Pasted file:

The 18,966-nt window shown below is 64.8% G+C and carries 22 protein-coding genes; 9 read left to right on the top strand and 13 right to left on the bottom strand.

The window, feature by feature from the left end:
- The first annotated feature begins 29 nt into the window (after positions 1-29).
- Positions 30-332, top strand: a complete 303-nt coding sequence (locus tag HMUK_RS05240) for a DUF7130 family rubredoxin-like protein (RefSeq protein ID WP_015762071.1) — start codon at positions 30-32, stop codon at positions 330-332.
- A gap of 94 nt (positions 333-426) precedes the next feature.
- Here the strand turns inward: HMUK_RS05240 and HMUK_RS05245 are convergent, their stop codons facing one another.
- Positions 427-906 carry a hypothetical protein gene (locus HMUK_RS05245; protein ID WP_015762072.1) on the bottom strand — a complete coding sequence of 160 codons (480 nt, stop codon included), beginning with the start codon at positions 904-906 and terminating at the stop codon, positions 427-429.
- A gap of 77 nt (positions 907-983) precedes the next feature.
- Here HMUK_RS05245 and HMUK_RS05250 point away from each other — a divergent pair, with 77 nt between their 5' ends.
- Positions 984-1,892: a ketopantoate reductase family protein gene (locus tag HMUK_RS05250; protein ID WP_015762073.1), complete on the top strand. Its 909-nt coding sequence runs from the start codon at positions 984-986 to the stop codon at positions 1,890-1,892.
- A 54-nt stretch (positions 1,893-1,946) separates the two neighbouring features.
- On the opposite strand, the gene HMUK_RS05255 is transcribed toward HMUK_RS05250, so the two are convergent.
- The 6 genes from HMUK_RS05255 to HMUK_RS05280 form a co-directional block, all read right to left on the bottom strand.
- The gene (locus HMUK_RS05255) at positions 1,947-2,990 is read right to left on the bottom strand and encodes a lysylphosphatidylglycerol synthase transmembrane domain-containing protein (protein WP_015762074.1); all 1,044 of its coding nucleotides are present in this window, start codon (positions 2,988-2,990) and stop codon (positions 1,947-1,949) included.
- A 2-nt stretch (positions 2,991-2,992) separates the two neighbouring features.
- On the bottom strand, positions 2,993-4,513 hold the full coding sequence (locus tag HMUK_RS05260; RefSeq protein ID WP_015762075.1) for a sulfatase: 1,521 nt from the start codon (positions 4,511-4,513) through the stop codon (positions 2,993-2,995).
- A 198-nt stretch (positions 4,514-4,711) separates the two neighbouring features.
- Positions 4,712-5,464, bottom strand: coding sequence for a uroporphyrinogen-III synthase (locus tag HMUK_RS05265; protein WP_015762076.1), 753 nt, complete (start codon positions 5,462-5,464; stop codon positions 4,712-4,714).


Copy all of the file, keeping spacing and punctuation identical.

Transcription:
The 18,966-nt window shown below is 64.8% G+C and carries 22 protein-coding genes; 9 read left to right on the top strand and 13 right to left on the bottom strand.

The window, feature by feature from the left end:
- The first annotated feature begins 29 nt into the window (after positions 1-29).
- Positions 30-332, top strand: a complete 303-nt coding sequence (locus tag HMUK_RS05240) for a DUF7130 family rubredoxin-like protein (RefSeq protein ID WP_015762071.1) — start codon at positions 30-32, stop codon at positions 330-332.
- A gap of 94 nt (positions 333-426) precedes the next feature.
- Here the strand turns inward: HMUK_RS05240 and HMUK_RS05245 are convergent, their stop codons facing one another.
- Positions 427-906 carry a hypothetical protein gene (locus HMUK_RS05245; protein ID WP_015762072.1) on the bottom strand — a complete coding sequence of 160 codons (480 nt, stop codon included), beginning with the start codon at positions 904-906 and terminating at the stop codon, positions 427-429.
- A gap of 77 nt (positions 907-983) precedes the next feature.
- Here HMUK_RS05245 and HMUK_RS05250 point away from each other — a divergent pair, with 77 nt between their 5' ends.
- Positions 984-1,892: a ketopantoate reductase family protein gene (locus tag HMUK_RS05250; protein ID WP_015762073.1), complete on the top strand. Its 909-nt coding sequence runs from the start codon at positions 984-986 to the stop codon at positions 1,890-1,892.
- A 54-nt stretch (positions 1,893-1,946) separates the two neighbouring features.
- On the opposite strand, the gene HMUK_RS05255 is transcribed toward HMUK_RS05250, so the two are convergent.
- The 6 genes from HMUK_RS05255 to HMUK_RS05280 form a co-directional block, all read right to left on the bottom strand.
- The gene (locus HMUK_RS05255) at positions 1,947-2,990 is read right to left on the bottom strand and encodes a lysylphosphatidylglycerol synthase transmembrane domain-containing protein (protein WP_015762074.1); all 1,044 of its coding nucleotides are present in this window, start codon (positions 2,988-2,990) and stop codon (positions 1,947-1,949) included.
- A 2-nt stretch (positions 2,991-2,992) separates the two neighbouring features.
- On the bottom strand, positions 2,993-4,513 hold the full coding sequence (locus tag HMUK_RS05260; RefSeq protein ID WP_015762075.1) for a sulfatase: 1,521 nt from the start codon (positions 4,511-4,513) through the stop codon (positions 2,993-2,995).
- A 198-nt stretch (positions 4,514-4,711) separates the two neighbouring features.
- Positions 4,712-5,464, bottom strand: coding sequence for a uroporphyrinogen-III synthase (locus tag HMUK_RS05265; protein WP_015762076.1), 753 nt, complete (start codon positions 5,462-5,464; stop codon positions 4,712-4,714).